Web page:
Monthly Archives: May 2009

How the business cycle is browning America

In politics, the urgent but not necessarily terribly important always trumps the important but not palpably urgent.  In the US today, getting out of the economic downturn is urgent, but not a matter of life and death.  Moving towards sustainable energy use and cutting back on man-made contributions to global warming is a matter of life and death, but not immediately so in the US.  When there is a conflict between a speedy exit from the recession and saving the environment, the environment therefore loses.

Since the crisis hit, it has been clear that the only pro-environment policies that have a chance, in the US and possibly elsewhere too, are those that involve increased public spending.  In this case environmental and Keynesian demand-boosting imperatives point in the same direction.  Examples are grants for home insulation, support for R&D and environmentally friendly infrastructure expenditure such as public transport improvements.  When environmental logic demands policy measures that increase costs to the private sector, however, the fact that such measures impose a financial burden on an already groaning private sector means that such measures will at best be watered down, at worst not implemented at all.

We have just seen two examples of this – the strange and deeply uninformed debate about a cap & trade scheme for CO2E emissions recently introduced in the House of Representatives, and the admission by the US Secretary of Energy, Dr. Steven Chu that bringing US fuel taxes (especially taxes on gasoline/petrol) is politically out of the question for the time being.

Old papers never die, they just get recycled.  The Den Uyl lecture I gave in Amsterdam on 15 December 2008 has been under continuous redevelopment since then.  Its latest outing was as background paper for a lecture I gave at the 25th anniversary Workshop ” The Global Financial Crisis: Lessons and Outlook”, of the Advanced Studies Program of the IFW, Kiel, Germany, on May 8/9, 2009. The whole current enchilada can be found here.  For those with lives, I reproduce below the Introduction, Section 1, the Conclusion and the 16 recommendations in between.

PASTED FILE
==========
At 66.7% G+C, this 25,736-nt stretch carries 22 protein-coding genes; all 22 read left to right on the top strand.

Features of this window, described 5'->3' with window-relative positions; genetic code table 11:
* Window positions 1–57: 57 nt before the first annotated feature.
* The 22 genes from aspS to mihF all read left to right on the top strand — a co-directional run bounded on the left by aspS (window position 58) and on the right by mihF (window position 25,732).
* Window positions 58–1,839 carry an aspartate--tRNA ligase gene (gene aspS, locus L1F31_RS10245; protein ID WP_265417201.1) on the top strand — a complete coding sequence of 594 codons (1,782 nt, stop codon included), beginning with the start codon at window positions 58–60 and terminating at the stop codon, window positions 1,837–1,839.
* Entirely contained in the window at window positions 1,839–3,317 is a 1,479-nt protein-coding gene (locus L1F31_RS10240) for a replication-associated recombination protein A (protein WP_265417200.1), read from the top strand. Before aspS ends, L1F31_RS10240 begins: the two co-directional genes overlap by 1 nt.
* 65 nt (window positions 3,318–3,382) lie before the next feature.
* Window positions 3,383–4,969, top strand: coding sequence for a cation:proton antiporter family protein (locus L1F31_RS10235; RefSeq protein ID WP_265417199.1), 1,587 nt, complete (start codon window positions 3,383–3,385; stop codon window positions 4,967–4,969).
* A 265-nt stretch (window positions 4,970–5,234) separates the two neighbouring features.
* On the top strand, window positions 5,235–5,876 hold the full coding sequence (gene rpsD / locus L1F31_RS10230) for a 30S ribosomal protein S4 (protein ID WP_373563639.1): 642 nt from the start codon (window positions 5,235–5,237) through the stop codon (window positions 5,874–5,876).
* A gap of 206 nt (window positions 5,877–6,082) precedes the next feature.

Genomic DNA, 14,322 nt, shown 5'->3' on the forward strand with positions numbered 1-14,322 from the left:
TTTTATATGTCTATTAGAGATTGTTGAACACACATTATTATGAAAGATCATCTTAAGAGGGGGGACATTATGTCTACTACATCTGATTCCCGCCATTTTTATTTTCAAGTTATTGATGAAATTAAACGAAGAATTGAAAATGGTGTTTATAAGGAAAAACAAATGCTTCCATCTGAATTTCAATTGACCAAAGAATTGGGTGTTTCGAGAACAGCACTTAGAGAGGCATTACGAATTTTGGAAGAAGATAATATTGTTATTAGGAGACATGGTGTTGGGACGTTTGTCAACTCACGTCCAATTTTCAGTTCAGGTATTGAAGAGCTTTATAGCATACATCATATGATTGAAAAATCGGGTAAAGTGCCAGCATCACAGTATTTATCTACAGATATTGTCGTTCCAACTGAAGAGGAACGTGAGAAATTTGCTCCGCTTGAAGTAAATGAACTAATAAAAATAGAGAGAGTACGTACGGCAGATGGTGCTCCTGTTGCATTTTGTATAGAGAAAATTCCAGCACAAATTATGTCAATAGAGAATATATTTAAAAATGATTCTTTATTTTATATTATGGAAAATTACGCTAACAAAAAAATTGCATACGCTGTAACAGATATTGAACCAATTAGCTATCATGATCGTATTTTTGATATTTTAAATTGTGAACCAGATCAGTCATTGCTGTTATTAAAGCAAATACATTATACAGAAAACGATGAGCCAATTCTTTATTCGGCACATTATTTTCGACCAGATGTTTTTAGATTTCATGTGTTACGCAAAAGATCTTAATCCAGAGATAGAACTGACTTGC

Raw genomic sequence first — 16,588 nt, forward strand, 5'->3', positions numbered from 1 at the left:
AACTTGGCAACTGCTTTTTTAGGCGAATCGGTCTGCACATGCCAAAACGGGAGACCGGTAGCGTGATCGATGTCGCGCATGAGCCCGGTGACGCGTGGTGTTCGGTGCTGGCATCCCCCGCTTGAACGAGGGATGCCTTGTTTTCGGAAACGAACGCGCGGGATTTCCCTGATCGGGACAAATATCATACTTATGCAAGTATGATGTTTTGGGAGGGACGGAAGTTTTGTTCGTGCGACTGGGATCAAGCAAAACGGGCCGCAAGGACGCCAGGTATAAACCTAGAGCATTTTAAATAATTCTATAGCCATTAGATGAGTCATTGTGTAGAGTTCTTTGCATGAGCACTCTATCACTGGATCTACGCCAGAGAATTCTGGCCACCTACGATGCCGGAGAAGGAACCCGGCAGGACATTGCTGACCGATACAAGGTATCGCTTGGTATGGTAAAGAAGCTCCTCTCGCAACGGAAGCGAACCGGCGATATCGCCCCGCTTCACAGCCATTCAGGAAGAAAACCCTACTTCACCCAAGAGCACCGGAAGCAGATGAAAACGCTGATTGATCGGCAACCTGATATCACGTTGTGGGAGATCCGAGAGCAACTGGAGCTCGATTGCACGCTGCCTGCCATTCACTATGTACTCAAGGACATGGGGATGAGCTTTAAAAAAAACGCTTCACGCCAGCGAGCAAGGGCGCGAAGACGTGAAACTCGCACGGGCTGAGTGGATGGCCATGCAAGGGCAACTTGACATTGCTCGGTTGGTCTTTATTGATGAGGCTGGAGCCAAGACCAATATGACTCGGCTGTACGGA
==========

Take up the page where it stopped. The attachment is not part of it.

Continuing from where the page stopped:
Introduction

“Never waste a crisis. It can be turned to joyful transformation”. This statement is attributed to Rahm Emanuel, US President Barack Obama’s White House Chief of Staff.  Other versions are in circulation also, including “Never waste a good crisis”, attributed to US Secretary of State Hilary Clinton.  The statement actually goes back at least to that fount of cynical wisdom, fifteenth century Florentine writer and statesman Niccolo Machiavelli “Never waste the opportunities offered by a good crisis.” Crises offer unrivalled opportunities for accelerated learning.

I believe that the current crisis teaches us two key lessons.  The first concerns the role of the state in the financial intermediation process and in the maintenance of financial stability.  The second concerns the role of private and public sector incentives in the design of regulation.  Unless these lessons are learnt, not only will the current crisis last longer than necessary, but the next big crisis, following the current spectacular example of market failure, will be a crisis of state ‘overreach’ and of government failure.  Central planning failed and collapsed spectacularly in Central and Eastern Europe and the former Soviet Union.  The next socio-economic system to fail, after the Thatcher-Reagan model of self-regulating market capitalism with finance in the driver’s seat – finance as the master of the real economy rather than its servant – may well be a stultifying form of state capitalism, with initiative-numbing over-regulation and overambitious social engineering.

The spinelessness and moral cowardice of the Obama administration know no bounds.  The Bush-Cheney  team ordered the torture and abuse of prisoners in Guantánamo Bay Naval Base and assorted other locations abroad – offshore detention without trial as well as torture by US officials or persons acting under their instructions being permitted by Article VIII of the United States Constitution, as confirmed in the XXVIIIth Amendment to the US Constitution.

Candidate Obama declares he abhors torture and deplores what went on in Gitmo and in secret detention centres around the world, but President Obama decides that the Camp may have to remain open for another year, as he doesn’t seem to know what to do with the prisoners.  The right thing to do would have been to send a plane to Guantánamo Bay Naval Base on the day of his inauguration, to move all the prisoners to the US.